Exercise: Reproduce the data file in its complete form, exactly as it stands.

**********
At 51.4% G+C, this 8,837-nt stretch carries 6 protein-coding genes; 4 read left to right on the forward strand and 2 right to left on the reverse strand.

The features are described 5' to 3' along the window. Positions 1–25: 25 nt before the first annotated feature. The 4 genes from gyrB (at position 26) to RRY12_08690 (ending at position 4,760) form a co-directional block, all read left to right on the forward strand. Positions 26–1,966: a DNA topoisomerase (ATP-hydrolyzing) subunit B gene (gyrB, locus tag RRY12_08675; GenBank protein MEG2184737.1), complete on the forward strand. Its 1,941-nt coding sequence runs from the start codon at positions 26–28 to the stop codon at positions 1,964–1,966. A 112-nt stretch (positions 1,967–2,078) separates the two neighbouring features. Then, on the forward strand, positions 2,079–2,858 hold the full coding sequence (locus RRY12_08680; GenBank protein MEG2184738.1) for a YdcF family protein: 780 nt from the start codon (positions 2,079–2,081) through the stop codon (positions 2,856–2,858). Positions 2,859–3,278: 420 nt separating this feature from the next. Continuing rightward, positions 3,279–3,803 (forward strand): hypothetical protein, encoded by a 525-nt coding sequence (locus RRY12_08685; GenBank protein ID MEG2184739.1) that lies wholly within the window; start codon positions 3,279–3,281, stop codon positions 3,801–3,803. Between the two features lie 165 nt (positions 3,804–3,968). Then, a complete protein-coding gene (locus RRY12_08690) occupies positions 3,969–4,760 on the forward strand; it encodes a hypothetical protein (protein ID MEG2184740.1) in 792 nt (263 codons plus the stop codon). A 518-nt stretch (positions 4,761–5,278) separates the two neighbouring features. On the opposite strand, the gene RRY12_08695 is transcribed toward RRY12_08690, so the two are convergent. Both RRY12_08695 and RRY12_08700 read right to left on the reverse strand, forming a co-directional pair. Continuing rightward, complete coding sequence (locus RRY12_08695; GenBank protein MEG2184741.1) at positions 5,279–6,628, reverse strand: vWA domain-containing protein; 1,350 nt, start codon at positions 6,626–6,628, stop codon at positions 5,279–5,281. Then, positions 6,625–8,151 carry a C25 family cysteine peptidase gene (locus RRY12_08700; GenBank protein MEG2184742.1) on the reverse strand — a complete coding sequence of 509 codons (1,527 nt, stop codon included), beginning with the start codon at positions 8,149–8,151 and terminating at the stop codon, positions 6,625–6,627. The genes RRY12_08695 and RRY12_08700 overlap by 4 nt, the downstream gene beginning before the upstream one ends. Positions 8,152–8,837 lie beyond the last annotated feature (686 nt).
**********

At 51.4% G+C, this 8,837-nt stretch carries 6 protein-coding genes; 4 read left to right on the forward strand and 2 right to left on the reverse strand.

The features are described 5' to 3' along the window. Positions 1–25: 25 nt before the first annotated feature. The 4 genes from gyrB (at position 26) to RRY12_08690 (ending at position 4,760) form a co-directional block, all read left to right on the forward strand. Positions 26–1,966: a DNA topoisomerase (ATP-hydrolyzing) subunit B gene (gyrB, locus tag RRY12_08675; GenBank protein MEG2184737.1), complete on the forward strand. Its 1,941-nt coding sequence runs from the start codon at positions 26–28 to the stop codon at positions 1,964–1,966. A 112-nt stretch (positions 1,967–2,078) separates the two neighbouring features. Then, on the forward strand, positions 2,079–2,858 hold the full coding sequence (locus RRY12_08680; GenBank protein MEG2184738.1) for a YdcF family protein: 780 nt from the start codon (positions 2,079–2,081) through the stop codon (positions 2,856–2,858). Positions 2,859–3,278: 420 nt separating this feature from the next. Continuing rightward, positions 3,279–3,803 (forward strand): hypothetical protein, encoded by a 525-nt coding sequence (locus RRY12_08685; GenBank protein ID MEG2184739.1) that lies wholly within the window; start codon positions 3,279–3,281, stop codon positions 3,801–3,803. Between the two features lie 165 nt (positions 3,804–3,968). Then, a complete protein-coding gene (locus RRY12_08690) occupies positions 3,969–4,760 on the forward strand; it encodes a hypothetical protein (protein ID MEG2184740.1) in 792 nt (263 codons plus the stop codon). A 518-nt stretch (positions 4,761–5,278) separates the two neighbouring features. On the opposite strand, the gene RRY12_08695 is transcribed toward RRY12_08690, so the two are convergent. Both RRY12_08695 and RRY12_08700 read right to left on the reverse strand, forming a co-directional pair. Continuing rightward, complete coding sequence (locus RRY12_08695; GenBank protein MEG2184741.1) at positions 5,279–6,628, reverse strand: vWA domain-containing protein; 1,350 nt, start codon at positions 6,626–6,628, stop codon at positions 5,279–5,281. Then, positions 6,625–8,151 carry a C25 family cysteine peptidase gene (locus RRY12_08700; GenBank protein MEG2184742.1) on the reverse strand — a complete coding sequence of 509 codons (1,527 nt, stop codon included), beginning with the start codon at positions 8,149–8,151 and terminating at the stop codon, positions 6,625–6,627. The genes RRY12_08695 and RRY12_08700 overlap by 4 nt, the downstream gene beginning before the upstream one ends. Positions 8,152–8,837 lie beyond the last annotated feature (686 nt).